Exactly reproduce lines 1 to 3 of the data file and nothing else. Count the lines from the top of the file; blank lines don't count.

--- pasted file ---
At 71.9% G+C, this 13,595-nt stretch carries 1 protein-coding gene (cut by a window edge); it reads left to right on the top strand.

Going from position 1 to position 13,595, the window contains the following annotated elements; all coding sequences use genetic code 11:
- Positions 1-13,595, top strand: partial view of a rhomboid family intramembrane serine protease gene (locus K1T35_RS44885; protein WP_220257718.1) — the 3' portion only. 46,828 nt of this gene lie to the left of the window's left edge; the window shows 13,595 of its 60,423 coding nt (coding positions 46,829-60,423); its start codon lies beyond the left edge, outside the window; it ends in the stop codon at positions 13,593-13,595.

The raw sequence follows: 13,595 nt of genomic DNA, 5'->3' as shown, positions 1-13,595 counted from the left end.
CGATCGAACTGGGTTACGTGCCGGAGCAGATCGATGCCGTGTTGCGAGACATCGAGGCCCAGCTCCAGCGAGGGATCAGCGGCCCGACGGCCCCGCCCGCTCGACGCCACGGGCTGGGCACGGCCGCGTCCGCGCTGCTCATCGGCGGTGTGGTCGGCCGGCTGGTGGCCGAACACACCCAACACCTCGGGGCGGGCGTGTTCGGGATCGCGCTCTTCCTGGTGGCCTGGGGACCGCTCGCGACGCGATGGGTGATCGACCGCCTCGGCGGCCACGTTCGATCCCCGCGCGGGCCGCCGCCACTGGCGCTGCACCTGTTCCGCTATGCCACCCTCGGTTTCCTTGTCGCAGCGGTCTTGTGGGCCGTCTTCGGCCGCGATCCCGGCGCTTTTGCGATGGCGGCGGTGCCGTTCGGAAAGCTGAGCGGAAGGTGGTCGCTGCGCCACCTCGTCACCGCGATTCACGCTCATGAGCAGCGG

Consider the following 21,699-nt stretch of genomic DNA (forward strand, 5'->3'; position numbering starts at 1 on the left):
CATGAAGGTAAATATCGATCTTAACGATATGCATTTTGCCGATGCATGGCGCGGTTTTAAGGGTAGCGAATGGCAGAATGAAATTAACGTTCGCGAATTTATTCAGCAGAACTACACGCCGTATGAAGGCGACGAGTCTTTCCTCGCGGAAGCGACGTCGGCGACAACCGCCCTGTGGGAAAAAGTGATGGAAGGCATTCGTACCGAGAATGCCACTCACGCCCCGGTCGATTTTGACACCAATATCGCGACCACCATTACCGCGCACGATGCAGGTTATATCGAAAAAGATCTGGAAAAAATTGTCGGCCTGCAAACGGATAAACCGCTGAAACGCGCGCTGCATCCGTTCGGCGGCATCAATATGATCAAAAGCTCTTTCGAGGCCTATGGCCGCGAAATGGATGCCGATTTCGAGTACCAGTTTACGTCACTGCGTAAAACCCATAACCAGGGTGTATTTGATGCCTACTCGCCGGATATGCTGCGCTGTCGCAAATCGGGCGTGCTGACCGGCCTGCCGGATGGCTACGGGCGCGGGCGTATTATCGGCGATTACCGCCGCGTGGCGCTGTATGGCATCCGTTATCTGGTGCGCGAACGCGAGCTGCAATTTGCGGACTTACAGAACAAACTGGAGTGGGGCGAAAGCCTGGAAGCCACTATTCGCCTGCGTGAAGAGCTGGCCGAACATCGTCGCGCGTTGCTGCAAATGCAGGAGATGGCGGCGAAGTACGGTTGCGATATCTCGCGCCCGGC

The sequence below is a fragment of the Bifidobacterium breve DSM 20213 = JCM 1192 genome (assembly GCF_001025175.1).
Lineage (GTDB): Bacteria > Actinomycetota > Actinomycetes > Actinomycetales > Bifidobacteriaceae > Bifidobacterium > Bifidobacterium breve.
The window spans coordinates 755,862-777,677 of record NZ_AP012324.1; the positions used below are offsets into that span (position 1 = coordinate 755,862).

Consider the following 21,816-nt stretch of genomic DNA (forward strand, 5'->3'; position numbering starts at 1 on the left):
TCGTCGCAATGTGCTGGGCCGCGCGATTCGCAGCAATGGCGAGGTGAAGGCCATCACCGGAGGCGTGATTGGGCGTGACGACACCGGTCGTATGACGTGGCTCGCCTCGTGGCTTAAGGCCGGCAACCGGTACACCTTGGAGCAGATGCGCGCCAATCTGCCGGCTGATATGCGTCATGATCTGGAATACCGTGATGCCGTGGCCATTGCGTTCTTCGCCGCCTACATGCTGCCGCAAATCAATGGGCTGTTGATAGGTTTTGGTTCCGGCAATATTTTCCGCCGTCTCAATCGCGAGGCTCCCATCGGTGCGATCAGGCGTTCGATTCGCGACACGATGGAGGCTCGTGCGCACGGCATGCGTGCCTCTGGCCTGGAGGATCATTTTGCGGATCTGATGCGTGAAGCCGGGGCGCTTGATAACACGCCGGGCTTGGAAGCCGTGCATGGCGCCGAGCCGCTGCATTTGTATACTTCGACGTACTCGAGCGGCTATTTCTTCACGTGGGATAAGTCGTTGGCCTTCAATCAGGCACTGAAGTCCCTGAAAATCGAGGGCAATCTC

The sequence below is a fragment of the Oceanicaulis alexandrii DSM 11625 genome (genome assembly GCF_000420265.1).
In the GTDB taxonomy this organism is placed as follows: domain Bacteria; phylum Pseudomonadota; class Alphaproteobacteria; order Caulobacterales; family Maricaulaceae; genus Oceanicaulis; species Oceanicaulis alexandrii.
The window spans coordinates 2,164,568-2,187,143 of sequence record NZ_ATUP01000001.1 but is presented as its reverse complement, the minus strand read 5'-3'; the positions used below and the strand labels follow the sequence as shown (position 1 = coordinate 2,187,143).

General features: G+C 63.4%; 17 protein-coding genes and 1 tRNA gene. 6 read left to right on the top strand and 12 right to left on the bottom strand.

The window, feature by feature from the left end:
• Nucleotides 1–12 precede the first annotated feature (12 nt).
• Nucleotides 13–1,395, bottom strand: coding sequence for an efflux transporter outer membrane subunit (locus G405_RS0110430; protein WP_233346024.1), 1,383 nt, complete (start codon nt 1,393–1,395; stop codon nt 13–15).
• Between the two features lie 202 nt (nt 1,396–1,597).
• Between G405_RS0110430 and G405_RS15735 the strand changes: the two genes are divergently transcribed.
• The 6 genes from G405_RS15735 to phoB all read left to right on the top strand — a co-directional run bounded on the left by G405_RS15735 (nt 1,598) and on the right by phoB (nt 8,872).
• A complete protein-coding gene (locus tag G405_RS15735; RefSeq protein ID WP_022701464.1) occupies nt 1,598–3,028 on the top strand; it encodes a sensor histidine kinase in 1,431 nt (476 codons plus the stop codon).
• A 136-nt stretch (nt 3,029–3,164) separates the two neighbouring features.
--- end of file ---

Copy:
At 71.9% G+C, this 13,595-nt stretch carries 1 protein-coding gene (cut by a window edge); it reads left to right on the top strand.

Going from position 1 to position 13,595, the window contains the following annotated elements; all coding sequences use genetic code 11:
- Positions 1-13,595, top strand: partial view of a rhomboid family intramembrane serine protease gene (locus K1T35_RS44885; protein WP_220257718.1) — the 3' portion only. 46,828 nt of this gene lie to the left of the window's left edge; the window shows 13,595 of its 60,423 coding nt (coding positions 46,829-60,423); its start codon lies beyond the left edge, outside the window; it ends in the stop codon at positions 13,593-13,595.